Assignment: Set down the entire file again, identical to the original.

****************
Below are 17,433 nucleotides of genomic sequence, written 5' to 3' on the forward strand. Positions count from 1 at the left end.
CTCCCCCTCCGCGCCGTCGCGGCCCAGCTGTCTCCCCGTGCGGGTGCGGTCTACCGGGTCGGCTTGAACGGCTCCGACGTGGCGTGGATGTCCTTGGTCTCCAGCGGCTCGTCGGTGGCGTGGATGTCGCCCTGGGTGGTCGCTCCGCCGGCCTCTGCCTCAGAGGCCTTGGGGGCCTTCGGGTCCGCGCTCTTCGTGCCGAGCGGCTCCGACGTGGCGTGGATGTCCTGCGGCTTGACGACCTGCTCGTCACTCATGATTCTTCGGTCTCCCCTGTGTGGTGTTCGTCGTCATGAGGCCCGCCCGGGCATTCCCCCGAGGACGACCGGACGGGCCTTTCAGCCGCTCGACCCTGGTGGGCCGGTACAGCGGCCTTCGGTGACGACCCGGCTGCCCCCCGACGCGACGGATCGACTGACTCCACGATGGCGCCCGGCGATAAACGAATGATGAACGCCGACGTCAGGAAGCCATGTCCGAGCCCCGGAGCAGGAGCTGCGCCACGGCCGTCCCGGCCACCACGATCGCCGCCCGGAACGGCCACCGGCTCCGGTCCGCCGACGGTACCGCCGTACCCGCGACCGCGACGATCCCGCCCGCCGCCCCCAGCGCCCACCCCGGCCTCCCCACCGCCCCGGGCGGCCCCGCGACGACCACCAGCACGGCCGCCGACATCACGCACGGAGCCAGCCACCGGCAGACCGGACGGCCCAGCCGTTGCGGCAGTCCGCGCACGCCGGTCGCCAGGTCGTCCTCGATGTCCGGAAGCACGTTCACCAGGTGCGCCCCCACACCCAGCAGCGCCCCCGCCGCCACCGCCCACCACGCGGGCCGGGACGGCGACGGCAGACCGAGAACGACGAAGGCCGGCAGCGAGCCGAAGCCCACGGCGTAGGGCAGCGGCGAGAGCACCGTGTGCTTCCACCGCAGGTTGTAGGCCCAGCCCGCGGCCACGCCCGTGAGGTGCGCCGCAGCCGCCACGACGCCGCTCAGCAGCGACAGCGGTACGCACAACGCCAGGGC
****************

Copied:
Below are 17,433 nucleotides of genomic sequence, written 5' to 3' on the forward strand. Positions count from 1 at the left end.
CTCCCCCTCCGCGCCGTCGCGGCCCAGCTGTCTCCCCGTGCGGGTGCGGTCTACCGGGTCGGCTTGAACGGCTCCGACGTGGCGTGGATGTCCTTGGTCTCCAGCGGCTCGTCGGTGGCGTGGATGTCGCCCTGGGTGGTCGCTCCGCCGGCCTCTGCCTCAGAGGCCTTGGGGGCCTTCGGGTCCGCGCTCTTCGTGCCGAGCGGCTCCGACGTGGCGTGGATGTCCTGCGGCTTGACGACCTGCTCGTCACTCATGATTCTTCGGTCTCCCCTGTGTGGTGTTCGTCGTCATGAGGCCCGCCCGGGCATTCCCCCGAGGACGACCGGACGGGCCTTTCAGCCGCTCGACCCTGGTGGGCCGGTACAGCGGCCTTCGGTGACGACCCGGCTGCCCCCCGACGCGACGGATCGACTGACTCCACGATGGCGCCCGGCGATAAACGAATGATGAACGCCGACGTCAGGAAGCCATGTCCGAGCCCCGGAGCAGGAGCTGCGCCACGGCCGTCCCGGCCACCACGATCGCCGCCCGGAACGGCCACCGGCTCCGGTCCGCCGACGGTACCGCCGTACCCGCGACCGCGACGATCCCGCCCGCCGCCCCCAGCGCCCACCCCGGCCTCCCCACCGCCCCGGGCGGCCCCGCGACGACCACCAGCACGGCCGCCGACATCACGCACGGAGCCAGCCACCGGCAGACCGGACGGCCCAGCCGTTGCGGCAGTCCGCGCACGCCGGTCGCCAGGTCGTCCTCGATGTCCGGAAGCACGTTCACCAGGTGCGCCCCCACACCCAGCAGCGCCCCCGCCGCCACCGCCCACCACGCGGGCCGGGACGGCGACGGCAGACCGAGAACGACGAAGGCCGGCAGCGAGCCGAAGCCCACGGCGTAGGGCAGCGGCGAGAGCACCGTGTGCTTCCACCGCAGGTTGTAGGCCCAGCCCGCGGCCACGCCCGTGAGGTGCGCCGCAGCCGCCACGACGCCGCTCAGCAGCGACAGCGGTACGCACAACGCCAGGGC